A Writing Journey

A question many writers face (okay, at least the writers I talk to) is whether or not to continue a story when you aren’t feeling it. Maybe you had a great idea to start with, maybe you have been beating your head against this wall for years and it isn’t going anywhere, maybe you challenged yourself*.

So my answer comes in two parts.

The first part: yes, keep writing. But maybe do a little more building (if it’s still in the “new story” stage). Think about political and economic systems and how they will affect your characters. Think about the resources they have. Building not doing it for you? Work on characters. And, of course, feel free to take breaks. I’m not saying 20-minute breaks. I’m saying let that story sit for a few days without writing. Does this mean you aren’t working on it? Of course not. It means you are thinking, and letting your creative juices refill. (I firmly believe that we can’t be creative every single moment of every single day. We wear ourselves out and prevent anything new and meaningful from taking shape. We need respite.)

The second part: no, let the story go. Let me tell you a quick story. When I was in high school I had a best friend who was also a writer. And guess what we did most of the times we hung out? We wrote together. We finished an entire novel. And then we had a falling out. We made up, eventually, but we never wrote together again. I told her I wanted to go ahead with the story we created and continue with the characters and she was okay with that. Clearly I wanted to change the story some, edit and revise and improve. It hasn’t really gone anywhere. Every now and then I come back to it and beat my head against that story some more. What I need to do is let it go. (I really, really need to just let it go and quit trying to spin it so there is life there again. It’s dead, it’s gone.)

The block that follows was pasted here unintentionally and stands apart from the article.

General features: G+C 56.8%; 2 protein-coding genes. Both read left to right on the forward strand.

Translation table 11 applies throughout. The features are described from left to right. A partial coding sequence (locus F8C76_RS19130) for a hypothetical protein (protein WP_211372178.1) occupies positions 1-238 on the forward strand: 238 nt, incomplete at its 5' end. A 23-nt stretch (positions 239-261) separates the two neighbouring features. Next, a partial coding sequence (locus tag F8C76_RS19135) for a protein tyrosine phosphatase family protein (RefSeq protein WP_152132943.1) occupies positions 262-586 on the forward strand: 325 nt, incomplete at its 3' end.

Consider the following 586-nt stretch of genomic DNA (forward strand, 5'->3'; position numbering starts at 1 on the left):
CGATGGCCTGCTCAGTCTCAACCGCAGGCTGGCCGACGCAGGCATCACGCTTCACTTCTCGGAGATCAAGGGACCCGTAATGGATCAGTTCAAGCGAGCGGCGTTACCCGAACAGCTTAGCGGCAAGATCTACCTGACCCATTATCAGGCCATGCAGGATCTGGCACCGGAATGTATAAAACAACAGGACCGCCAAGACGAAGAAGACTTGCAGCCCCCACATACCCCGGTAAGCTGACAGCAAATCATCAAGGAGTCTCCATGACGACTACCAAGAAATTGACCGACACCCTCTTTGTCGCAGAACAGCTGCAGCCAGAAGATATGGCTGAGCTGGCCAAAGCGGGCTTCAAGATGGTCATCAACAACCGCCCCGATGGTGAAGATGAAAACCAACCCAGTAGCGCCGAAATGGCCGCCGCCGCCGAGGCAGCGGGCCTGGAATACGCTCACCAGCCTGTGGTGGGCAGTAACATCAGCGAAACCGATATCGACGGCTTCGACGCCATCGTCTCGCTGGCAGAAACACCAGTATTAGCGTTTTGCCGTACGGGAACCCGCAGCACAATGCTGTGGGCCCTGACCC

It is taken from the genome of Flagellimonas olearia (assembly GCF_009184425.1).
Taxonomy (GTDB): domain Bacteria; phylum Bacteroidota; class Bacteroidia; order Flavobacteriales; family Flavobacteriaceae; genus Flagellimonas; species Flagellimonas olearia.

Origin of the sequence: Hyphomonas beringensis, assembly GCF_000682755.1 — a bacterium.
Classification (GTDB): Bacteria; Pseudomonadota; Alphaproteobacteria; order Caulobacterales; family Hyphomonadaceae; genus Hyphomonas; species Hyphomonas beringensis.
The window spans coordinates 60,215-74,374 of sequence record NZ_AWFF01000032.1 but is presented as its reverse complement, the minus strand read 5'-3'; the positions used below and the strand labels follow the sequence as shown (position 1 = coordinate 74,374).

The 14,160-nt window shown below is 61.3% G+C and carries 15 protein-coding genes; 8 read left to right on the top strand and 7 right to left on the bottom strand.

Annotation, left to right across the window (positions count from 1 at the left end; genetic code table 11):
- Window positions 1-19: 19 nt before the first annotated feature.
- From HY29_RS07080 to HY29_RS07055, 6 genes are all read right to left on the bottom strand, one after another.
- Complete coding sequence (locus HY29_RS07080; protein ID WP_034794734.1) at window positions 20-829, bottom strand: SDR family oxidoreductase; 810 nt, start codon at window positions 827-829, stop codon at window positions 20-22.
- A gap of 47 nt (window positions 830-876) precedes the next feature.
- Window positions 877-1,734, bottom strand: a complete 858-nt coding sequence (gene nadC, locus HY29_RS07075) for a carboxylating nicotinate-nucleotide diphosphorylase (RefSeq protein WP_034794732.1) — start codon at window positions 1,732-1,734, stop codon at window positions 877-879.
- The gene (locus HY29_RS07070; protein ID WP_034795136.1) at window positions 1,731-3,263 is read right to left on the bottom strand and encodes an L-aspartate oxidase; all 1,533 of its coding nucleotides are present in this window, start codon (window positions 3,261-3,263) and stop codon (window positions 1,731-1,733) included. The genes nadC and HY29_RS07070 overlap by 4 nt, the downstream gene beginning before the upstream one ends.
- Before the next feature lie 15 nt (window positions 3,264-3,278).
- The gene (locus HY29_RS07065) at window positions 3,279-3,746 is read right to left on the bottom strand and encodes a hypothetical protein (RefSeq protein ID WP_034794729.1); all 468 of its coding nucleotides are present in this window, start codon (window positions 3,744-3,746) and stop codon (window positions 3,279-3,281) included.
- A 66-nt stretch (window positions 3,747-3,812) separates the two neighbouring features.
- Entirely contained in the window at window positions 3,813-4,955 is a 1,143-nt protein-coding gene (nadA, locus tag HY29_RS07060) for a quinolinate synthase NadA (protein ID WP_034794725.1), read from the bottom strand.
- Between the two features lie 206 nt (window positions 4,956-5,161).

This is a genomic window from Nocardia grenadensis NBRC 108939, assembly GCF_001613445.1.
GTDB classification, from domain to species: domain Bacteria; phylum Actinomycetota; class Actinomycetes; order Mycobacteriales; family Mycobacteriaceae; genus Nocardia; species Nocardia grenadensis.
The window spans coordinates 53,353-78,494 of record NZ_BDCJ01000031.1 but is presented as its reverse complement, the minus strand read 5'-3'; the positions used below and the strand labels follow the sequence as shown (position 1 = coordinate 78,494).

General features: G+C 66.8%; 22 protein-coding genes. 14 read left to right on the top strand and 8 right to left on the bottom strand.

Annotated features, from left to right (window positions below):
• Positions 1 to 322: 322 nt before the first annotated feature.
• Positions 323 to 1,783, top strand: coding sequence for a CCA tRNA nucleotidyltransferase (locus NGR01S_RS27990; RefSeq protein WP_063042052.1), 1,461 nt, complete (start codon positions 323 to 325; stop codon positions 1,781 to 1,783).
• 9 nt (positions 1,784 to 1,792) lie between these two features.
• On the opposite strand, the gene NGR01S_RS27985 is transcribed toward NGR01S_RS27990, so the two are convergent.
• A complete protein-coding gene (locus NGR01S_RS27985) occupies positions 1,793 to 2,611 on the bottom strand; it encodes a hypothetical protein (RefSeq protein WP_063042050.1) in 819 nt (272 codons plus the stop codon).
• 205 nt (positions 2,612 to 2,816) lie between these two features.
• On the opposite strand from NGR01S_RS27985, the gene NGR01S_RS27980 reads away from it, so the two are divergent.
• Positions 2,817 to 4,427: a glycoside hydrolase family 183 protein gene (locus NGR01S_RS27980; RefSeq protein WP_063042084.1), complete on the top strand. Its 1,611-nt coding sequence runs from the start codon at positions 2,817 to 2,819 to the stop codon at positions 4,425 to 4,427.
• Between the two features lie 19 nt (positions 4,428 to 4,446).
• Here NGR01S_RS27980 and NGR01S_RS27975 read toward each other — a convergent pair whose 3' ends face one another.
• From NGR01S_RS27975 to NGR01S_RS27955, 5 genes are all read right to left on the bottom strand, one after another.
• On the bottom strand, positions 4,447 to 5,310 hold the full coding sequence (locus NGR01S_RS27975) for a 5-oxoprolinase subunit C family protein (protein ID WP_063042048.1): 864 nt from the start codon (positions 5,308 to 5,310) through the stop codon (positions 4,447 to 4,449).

I’m guessing you’ve heard this next little tidbit before: write what you want to read. Or better yet, write what makes you come alive. If the thing you are working on feels like a prison, a death sentence, mud caked on your skin or some really awful illness, let it go. Obviously our writing is going to give us headaches sometimes. A headache is not a reason to quit. Push through that shit. Even if you’ve got some broken bone, get yourself the help you need (okay, maybe a plot hole means reworking something in the early story). But if it doesn’t make you feel alive, drop it and run.

Write on,


*And yeah, this came up because my nano short story has made me feel dead inside. Romance ain’t my thing. And though I finished the story (rising action, climax, and falling action), I did not make word count. And I don’t have it in me to meet it. I’m about 4,000 shy. I learned my lesson. I will not write romance again.


Comments on: "Should You Continue With a Story You Just Don’t Feel?" (1)

  1. Good way to put it – about whether it makes you feel dead or come alive. There was a time when I wasn’t feeling my current WIP. It was like slogging through mud trying to write it. But the ideas behind it still made me glow when I thought about them, so I knew it was worth writing, even if not *right then.* I’m back in it now, full force(!), and even though I have frustrations with it at times, I love it.

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